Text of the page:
The Michelin Guide has a long and fascinating history. First published in 1900, the guide originally focused on only French restaurants. Tire magnates Andre and Edouard Michelin gave the book away to valued customers; it was an auto guide, as well as a guide to gas stations, hotels and restaurants. The brothers saw it as a way to increase demand for automobiles and conversely increase sales of car tires. This little bit of ingenuity has spawned the book with humble beginnings into the most famous food guide in the world.
These days the guide features reviews of restaurants in over 20 countries. Japan is the country with the most three-star Michelin restaurants; it has 32. France has the second greatest number at 26. Tokyo has more three-star restaurants than any other city at 16 while Paris follows with 10. When people think of Michelin-starred restaurants they first think of exquisite taste - but almost immediately afterwards, they'll think about how empty a Michelin starred meal will leave their wallets.
Since 1955 the Michelin Guide has incorporated a section called 'Bib Gourmand', named after Michelin’s mascot. Bib Gourmand is separate from the Michelin stars and focuses on top-quality restaurants that are affordable. Affordability is measured by meals under a certain price point. The price point varies from city to city and country to country based on the cost of living. For example, in Japan a restaurant can receive Bib Gourmand status if a meal costs under 5,000 yen. In New York it’s US $40, and in France it’s 29 euros (34 euros in Paris). Plenty of cheap and tasty Michelin eats can be found in New York City, which has 124 Bib Gourmand restaurants. The Tokyo area has 95 Bib Gourmand restaurants, Paris has 70, San Francisco has 70, Hong Kong and Macau have a combined 64, and the Kansai region in Japan has 40.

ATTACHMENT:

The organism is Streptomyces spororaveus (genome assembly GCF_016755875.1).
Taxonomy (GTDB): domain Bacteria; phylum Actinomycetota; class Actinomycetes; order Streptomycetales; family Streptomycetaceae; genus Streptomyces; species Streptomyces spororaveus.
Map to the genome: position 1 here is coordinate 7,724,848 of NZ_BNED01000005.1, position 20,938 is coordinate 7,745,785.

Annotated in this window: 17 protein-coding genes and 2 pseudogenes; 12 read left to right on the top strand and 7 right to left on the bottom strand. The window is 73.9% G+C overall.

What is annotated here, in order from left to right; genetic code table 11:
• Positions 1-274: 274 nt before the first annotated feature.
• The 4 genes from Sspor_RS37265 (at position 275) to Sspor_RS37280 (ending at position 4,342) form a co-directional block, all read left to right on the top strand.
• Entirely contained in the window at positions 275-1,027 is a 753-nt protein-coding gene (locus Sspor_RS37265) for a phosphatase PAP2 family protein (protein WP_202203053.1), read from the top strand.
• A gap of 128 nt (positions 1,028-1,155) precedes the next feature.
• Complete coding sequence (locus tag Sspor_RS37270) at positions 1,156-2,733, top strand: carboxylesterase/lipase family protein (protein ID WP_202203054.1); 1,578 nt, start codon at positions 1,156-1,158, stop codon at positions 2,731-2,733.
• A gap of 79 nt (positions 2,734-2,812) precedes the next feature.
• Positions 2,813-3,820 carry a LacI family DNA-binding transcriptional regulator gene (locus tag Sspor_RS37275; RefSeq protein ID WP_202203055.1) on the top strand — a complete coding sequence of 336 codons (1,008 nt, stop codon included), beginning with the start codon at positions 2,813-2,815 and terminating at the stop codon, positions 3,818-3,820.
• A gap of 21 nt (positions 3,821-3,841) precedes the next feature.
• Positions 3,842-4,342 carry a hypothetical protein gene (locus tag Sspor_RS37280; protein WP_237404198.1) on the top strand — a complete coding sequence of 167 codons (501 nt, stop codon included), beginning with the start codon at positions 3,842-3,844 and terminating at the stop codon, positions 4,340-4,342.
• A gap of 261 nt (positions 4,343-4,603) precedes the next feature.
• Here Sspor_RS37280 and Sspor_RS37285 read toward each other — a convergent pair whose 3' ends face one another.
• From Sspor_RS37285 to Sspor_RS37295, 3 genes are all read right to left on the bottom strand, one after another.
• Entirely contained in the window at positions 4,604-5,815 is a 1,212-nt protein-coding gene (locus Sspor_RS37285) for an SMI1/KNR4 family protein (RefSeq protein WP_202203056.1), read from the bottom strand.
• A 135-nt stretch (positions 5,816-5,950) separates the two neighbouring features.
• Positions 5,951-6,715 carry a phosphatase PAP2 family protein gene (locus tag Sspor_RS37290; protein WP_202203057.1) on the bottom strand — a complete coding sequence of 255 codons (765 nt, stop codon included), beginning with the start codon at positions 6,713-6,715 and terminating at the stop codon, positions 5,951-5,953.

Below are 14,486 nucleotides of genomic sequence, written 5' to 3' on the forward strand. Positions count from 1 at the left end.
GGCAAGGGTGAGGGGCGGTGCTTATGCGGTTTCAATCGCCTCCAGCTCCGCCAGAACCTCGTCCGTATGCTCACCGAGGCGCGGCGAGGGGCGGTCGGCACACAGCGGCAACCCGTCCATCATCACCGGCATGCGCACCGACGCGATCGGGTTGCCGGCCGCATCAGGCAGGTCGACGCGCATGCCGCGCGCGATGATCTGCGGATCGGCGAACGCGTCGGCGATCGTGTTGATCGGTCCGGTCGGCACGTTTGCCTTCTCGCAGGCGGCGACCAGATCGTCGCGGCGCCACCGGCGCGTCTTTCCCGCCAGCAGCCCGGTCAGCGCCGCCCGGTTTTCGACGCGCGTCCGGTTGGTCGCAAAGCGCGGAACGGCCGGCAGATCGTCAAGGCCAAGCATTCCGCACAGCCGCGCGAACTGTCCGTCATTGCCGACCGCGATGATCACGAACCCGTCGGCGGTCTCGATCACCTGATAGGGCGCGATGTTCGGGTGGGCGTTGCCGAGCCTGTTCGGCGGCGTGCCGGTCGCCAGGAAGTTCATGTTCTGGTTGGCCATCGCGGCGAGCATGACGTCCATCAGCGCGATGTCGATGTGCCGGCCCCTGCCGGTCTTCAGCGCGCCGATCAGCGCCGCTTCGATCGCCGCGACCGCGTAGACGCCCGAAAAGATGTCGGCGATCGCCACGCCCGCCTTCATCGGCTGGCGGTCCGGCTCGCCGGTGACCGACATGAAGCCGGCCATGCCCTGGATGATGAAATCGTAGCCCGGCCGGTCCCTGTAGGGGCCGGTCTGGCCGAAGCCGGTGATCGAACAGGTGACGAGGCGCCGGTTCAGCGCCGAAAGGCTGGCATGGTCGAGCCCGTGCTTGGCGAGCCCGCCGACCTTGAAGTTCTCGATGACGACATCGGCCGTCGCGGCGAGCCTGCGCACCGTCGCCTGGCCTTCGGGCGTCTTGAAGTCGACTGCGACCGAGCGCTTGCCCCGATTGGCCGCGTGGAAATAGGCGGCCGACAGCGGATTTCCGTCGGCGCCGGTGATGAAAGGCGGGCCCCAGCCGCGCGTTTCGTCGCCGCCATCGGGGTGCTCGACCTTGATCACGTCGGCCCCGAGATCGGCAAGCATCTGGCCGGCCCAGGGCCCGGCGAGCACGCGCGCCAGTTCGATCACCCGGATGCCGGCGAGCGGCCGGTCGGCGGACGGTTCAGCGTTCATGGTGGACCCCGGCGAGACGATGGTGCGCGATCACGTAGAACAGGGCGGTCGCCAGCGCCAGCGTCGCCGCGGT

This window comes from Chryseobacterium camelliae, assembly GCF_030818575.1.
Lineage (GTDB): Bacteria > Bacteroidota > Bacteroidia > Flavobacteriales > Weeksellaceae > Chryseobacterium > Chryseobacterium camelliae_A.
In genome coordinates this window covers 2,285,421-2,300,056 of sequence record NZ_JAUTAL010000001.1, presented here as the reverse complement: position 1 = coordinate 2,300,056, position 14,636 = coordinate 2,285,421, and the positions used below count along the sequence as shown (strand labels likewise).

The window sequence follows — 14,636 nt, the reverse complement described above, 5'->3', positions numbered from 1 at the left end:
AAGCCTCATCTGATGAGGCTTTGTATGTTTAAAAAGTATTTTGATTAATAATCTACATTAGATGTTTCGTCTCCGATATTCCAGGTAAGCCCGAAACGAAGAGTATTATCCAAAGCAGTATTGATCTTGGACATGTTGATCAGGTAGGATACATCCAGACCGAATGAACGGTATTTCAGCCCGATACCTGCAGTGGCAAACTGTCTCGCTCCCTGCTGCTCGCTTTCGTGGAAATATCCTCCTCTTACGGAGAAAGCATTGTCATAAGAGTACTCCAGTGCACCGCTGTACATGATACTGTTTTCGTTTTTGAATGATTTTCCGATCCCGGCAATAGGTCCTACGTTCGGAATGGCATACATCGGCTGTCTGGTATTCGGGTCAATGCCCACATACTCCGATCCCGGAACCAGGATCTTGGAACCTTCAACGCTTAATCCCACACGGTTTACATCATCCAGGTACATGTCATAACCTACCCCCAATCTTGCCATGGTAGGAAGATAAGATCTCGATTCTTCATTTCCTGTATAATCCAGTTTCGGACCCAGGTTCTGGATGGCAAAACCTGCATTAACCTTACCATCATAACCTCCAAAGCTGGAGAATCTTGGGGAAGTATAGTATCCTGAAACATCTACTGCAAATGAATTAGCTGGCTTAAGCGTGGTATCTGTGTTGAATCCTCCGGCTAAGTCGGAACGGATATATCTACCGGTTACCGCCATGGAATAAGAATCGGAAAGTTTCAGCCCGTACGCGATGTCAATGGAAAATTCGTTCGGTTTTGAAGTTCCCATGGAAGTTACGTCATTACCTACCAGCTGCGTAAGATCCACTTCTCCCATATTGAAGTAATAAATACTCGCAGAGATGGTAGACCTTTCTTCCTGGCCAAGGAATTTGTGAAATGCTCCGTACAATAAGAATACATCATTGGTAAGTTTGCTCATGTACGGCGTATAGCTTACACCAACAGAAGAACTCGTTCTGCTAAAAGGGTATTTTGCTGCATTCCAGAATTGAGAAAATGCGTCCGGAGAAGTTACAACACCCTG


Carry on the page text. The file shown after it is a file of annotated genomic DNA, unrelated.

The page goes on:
But what of the 'starred' eateries? Surely they're barely affordable at best, break-the-bank expensive at worst? Not necessarily! Here, we're taking a look at some of the most affordable restaurants to be featured in the Michelin Guide.
For less than 30 pounds sterling (around $50) you and your dinner guest can enjoy a total of eight dim sum plates, or simply eat them all yourself if you really want to indulge on a frugal budget! King crab Shanghai siew long bun is a delicacy, and the meal is accompanied by Chinese tea.
For just 35 euros (about $49) you can partake in a four-course lunch; that’s a mere 9 euros per course - cheap for any Parisian restaurant, never mind a Michelin starred one! An eight-course tasting menu is available for dinner, but it’s quite a bit more expensive at 120 euros. However, while that might sound a lot, you're still getting serious bang for your buck - because it equates 15 euros per Michelin recommended course.
While it’s easy to spend over US$200 per person at this world-class eatery, it’s also possible to eat here if you’re on a moderate budget. A two-plate “taste of spring” lunch will set you back a mere US$38, almost incredible for a three-star Michelin restaurant. Its dinner menu is more affordable than most other three-star restaurants in New York, but we wouldn’t exactly call it cheap at $168 for a tasting menu.
Three courses here will set you back a mere 25 euros. Traditional Spanish food -with a focus on seasonal local ingredients like truffles and wild mushrooms - is served. There’s also an extensive list of world-class wines.